For some strange reason, the island has a few abandoned airplanes lying around.
And as weird as it may seem, they make for interesting (definitely odd) tourist attractions in Bali.
The most popular airplane lies abandoned in a field on the Bukit Peninsula, near Pandawa Beach on Bali’s south coast. No one knows how this Boeing 737 got there.
Here’s its Google location.
(It’s on private property, but you can climb up on some containers abutting one side of the field for an aerial view.)
8) Go for a bike ride
Bicycling in Bali on the roads can be a bit hair-raising.
The roads weren’t built for both cars and bicycles, and there are few dedicated cycling paths.
But there’s still some great pedaling to be had!
Biking the rice fields:
Spending half a day two-wheeling through the rice paddies around Ubud is popular.
Several companies offer Ubud bike tours, like this easy downhill bike tour from the slopes of Kintamani volcano through the famous rice terraces and on into Ubud.
This best-selling bike tour combines the rice fields with exploring Bali’s rural countryside and the traditional village of Penglipuran.
Cycling Nusa Dua:
A lovely stone beachfront path in Nusa Dua is also perfect for bicycling (you share with pedestrians).
As we cycled along, Nusa Dua reminded us a little of a fancy Hawaii resort area – only more exotic with its stone statues of Garuda sun birds and Hindu gods guarding beach resort entrances.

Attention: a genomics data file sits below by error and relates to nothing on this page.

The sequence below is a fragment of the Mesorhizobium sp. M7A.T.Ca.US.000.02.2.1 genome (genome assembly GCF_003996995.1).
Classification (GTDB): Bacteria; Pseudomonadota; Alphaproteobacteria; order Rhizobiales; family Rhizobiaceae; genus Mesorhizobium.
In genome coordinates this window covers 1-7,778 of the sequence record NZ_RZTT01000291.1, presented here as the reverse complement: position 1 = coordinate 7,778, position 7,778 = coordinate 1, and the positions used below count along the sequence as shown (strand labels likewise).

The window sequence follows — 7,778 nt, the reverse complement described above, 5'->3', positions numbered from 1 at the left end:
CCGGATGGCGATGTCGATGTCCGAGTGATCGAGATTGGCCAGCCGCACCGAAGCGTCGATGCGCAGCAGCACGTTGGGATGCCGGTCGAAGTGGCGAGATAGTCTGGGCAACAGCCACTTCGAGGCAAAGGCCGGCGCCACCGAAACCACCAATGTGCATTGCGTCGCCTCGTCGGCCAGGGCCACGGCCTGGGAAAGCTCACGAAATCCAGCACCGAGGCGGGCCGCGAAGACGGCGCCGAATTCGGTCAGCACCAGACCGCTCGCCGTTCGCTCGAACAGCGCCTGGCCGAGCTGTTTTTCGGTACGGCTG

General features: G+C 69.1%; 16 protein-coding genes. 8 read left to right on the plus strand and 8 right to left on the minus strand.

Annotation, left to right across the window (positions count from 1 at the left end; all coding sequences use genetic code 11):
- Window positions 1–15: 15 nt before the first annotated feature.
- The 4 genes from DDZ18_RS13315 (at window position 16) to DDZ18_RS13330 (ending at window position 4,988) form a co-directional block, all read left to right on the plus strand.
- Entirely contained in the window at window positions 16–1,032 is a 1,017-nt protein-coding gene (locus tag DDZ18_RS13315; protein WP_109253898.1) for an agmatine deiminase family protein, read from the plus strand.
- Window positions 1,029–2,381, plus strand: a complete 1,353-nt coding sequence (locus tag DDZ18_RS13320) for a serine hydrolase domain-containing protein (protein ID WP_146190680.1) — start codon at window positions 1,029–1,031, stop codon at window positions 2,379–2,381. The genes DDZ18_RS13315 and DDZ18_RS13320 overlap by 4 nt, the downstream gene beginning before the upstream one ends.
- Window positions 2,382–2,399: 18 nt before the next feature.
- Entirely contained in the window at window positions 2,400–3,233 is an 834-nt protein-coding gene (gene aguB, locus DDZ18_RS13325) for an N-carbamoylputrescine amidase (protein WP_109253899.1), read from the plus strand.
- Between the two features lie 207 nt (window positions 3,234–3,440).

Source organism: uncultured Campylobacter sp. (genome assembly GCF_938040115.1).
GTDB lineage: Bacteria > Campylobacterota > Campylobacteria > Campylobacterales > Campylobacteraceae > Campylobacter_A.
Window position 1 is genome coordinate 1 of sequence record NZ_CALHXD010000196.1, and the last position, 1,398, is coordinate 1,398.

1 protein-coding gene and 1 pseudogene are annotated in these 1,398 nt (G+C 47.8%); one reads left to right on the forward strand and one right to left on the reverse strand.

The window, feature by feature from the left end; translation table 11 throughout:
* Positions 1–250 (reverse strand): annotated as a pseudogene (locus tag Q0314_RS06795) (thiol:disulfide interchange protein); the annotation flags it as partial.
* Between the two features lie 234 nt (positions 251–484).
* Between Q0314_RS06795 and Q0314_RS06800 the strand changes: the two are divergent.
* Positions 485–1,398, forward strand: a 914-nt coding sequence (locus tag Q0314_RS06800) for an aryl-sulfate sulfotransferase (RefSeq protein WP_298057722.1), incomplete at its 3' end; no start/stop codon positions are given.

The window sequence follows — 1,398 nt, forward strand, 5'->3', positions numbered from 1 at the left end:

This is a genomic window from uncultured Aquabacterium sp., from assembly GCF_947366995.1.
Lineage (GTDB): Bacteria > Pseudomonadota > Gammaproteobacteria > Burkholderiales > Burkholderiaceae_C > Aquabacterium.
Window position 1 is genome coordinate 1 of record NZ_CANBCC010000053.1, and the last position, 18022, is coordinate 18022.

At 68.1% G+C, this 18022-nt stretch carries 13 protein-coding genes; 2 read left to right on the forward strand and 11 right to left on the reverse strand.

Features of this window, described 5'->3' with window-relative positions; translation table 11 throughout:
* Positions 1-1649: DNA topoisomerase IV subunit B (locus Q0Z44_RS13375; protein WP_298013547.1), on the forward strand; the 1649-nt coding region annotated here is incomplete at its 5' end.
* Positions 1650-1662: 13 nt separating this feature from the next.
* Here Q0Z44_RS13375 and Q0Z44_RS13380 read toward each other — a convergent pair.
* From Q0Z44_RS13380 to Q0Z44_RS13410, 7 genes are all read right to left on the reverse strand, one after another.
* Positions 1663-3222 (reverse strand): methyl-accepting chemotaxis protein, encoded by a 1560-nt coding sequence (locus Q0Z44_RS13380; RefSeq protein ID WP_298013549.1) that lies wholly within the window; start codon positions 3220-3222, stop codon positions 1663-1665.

At sunset, we reached a public park with huge Ramayana stone statues, where locals and tourists alike were strolling and jogging.
The bicycle-and-pedestrian path has recently been extended.
It now stretches from Nusa Dua Beach up to the Tanjung Benoa peninsula – passing the Melia Bali and Club Med Bali.
If you’re staying in Nusa Dua, your hotel can help arrange bikes for you; some hotels even offer free bike rentals for a couple of hours.
9) Go surfing in Bali (or learn how to surf)
Surfing is legendary in Bali; the peak surfing season is May to September.
Some of the top surfing spots on the island are found on the Bukit peninsula on Bali’s southern coast. It was surfers who first discovered this beautiful, arid, teardrop-shaped piece of land (Bukit to its friends).
For big fast surfing waves, head to Uluwatu Beach right under the cliff-hanging Uluwatu Temple, one of Bali’s oldest temples.
Kuta Beach is good for both beginners and experts.
Many surf schools offer lessons, and you can rent boards if you didn’t bring your own. Kuta’s waves are good to surf from March to November.
10) Eat great food in Ubud
Want to bite into some really good food?
The food scene is terrific in Ubud, which is home to some of the best restaurants in Bali.
You’ll be spoiled for choice. Think everything from garden cafés and juice bars to smart hotel restaurants. The gamut of cuisines ranges from French to Mexican to Indonesian (of course!).
If you like your food healthy, many places to eat in Ubud dish up wholesome plates, including vegan, vegetarian and raw food options.
11) Visit an art gallery or museum